Kleifarvatn Lake, the largest lake on the Reykjanes Peninsula, is yet another place of myth. If local lore is to be believed, the lake is home to a serpentine monster the size of a large whale who is known to surface for two minutes at a time. In addition to hopeful monster spotters, the lake attracts hikers, birdwatchers and fishermen.
Kópavogur, a suburb just south of Reykjavik, ranks as the second largest municipality in Iceland. This community of some 32,000 residents sits on the shore, where it’s often possible to spot seals in and around the harbor.
Laugavegur doubles as the city’s main shopping street and go-to destination for nightlife. The name of the street means “wash road” in Icelandic, as it once lead to the natural springs where locals would go to launder their clothes. Today, the street is lined with shops showing off Iceland’s design-obsessed aesthetic.
Reykjavik grew around its Old Harbour, thanks in large part to the thriving trawling industry of the early 20th century. These days, you’re more likely to see whale watching boats than fishing vessels, and trendy shops and restaurants now occupy many of the historic warehouses.
UNESCO has designated Reykjavik as a City of Literature, the first non-native English-speaking city to achieve this title. The literary scene here ranges from Norse mythology and medieval Icelandic Sagas to modern-day classics, such as crime novels by Arnaldur Indridason.
One of the best places to experience Iceland’s geothermic features in the Capital Region is at Seltún. A boardwalk takes visitors on a tour of bubbling hot springs, mudpots and steaming volcanic vents.
Designed in 1937 and completed in 1986, Hallgrímskirkja Church is the city’s most recognizable landmark. You can see the white concrete tower of the Lutheran church from just about anywhere in the city. Take the elevator to the top of the tower for unbeatable views.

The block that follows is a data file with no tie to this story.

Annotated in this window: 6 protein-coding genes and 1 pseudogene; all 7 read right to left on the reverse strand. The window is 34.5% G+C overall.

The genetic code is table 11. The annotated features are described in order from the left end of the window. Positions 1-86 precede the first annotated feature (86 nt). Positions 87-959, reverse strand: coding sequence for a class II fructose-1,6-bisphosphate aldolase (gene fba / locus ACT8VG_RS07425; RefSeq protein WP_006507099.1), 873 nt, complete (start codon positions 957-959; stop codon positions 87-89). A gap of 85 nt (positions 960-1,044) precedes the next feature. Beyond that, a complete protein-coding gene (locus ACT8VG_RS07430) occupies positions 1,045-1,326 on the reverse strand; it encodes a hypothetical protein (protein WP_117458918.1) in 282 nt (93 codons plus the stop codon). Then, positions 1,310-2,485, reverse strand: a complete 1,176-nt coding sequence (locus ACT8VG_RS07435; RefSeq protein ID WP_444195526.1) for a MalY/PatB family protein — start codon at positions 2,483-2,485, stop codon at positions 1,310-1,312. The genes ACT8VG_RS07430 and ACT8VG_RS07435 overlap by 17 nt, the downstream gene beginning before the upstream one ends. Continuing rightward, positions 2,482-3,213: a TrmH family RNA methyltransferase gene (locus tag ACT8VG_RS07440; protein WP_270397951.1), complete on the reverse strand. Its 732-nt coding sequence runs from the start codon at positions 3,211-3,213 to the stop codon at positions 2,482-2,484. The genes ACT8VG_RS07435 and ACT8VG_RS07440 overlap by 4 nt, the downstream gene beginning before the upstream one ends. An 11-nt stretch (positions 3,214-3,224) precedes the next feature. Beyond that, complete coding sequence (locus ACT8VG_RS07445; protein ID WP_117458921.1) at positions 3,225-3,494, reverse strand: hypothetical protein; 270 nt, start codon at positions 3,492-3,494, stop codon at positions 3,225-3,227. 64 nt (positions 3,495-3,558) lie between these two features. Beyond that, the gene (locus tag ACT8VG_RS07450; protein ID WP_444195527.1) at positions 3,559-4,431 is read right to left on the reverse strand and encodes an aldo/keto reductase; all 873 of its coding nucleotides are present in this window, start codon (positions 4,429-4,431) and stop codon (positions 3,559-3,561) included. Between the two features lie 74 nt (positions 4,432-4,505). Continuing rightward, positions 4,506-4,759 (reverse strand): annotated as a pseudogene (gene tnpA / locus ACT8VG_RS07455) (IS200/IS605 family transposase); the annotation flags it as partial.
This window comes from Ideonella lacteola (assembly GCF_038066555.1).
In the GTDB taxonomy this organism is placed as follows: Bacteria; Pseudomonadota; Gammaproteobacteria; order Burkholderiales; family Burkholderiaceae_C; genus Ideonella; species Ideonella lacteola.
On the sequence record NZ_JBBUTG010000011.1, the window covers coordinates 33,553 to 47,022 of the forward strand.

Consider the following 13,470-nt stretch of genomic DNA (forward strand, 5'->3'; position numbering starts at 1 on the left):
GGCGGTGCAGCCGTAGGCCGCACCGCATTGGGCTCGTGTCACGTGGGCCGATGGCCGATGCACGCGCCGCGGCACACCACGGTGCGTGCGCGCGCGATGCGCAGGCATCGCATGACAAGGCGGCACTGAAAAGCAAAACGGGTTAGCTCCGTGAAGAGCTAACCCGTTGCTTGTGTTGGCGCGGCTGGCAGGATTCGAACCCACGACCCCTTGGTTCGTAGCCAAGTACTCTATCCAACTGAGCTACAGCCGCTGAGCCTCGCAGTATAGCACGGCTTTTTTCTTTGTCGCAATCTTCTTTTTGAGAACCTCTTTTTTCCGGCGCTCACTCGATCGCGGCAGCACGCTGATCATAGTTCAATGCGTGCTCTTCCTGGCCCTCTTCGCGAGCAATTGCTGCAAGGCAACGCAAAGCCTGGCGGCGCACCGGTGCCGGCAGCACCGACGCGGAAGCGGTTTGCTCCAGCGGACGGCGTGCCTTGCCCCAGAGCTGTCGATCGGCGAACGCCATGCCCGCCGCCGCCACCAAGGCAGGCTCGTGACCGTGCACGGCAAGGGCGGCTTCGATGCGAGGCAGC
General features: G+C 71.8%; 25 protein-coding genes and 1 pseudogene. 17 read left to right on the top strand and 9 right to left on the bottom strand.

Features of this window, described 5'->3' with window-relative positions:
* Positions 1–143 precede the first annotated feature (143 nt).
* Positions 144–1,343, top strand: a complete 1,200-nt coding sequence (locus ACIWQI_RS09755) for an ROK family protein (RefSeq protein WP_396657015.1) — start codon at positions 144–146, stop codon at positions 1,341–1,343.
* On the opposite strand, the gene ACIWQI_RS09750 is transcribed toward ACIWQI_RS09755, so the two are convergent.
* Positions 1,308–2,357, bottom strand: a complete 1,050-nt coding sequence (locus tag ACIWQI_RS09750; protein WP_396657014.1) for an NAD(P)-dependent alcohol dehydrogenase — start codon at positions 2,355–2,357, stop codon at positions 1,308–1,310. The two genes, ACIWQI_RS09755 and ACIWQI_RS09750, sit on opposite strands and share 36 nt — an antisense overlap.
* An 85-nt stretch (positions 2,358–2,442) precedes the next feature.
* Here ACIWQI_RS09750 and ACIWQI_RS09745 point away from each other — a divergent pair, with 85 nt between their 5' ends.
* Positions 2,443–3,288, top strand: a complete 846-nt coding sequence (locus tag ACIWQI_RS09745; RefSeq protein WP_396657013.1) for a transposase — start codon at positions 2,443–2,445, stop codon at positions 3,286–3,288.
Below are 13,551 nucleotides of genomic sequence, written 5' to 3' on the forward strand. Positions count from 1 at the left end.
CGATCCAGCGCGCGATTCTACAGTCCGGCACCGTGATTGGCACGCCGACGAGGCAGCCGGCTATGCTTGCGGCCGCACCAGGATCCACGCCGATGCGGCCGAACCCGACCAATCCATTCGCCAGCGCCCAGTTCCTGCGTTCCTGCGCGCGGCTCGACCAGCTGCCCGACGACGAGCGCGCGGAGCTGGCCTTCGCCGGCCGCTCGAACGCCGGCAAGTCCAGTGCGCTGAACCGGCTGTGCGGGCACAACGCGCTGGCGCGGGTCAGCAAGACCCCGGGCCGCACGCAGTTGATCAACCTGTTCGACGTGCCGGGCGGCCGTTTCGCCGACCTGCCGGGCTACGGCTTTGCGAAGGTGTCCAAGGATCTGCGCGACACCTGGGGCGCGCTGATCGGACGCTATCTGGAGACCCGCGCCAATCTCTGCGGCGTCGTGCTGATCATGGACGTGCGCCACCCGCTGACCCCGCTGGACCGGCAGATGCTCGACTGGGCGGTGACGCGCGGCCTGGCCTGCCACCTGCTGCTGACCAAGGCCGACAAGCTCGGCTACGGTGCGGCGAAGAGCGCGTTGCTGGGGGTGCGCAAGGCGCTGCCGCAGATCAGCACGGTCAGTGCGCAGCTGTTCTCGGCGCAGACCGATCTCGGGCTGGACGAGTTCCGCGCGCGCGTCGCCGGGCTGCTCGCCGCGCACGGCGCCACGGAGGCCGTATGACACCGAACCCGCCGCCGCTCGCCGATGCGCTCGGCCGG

One of the newer features of the Reykjavik skyline is the Harpa Music Hall & Conference Center. Opened in 2011 along the city’s waterfront, the concert hall serves as home to the Icelandic Opera and the Iceland Symphony. Step into the lobby for stellar harbor views or to see a show (some free).
“Sólfar,” or Sun Voyager, is a steel sculpture by Jón Gunnar Árnason. This famous art installation depicting the skeleton of a Viking ship has become one of the city’s most popular photo ops, particularly at sunset.
Just north of Reykjavik’s harbor is the uninhabited island of Viðey, a popular day trip from the city on sunny days. The island was first settled in 900 but was eventually abandoned in the 1950s. Visitors can tour the abandoned village, see some modern art installations or do some birdwatching on the remote, windy shores.
If you can bundle up and brave the cold, Reykjavik can be a magical destination in winter. Each February, the city hosts the annual Winter Lights Festival, when light installations brighten up the city. Winter is also one of the best seasons to see the northern lights.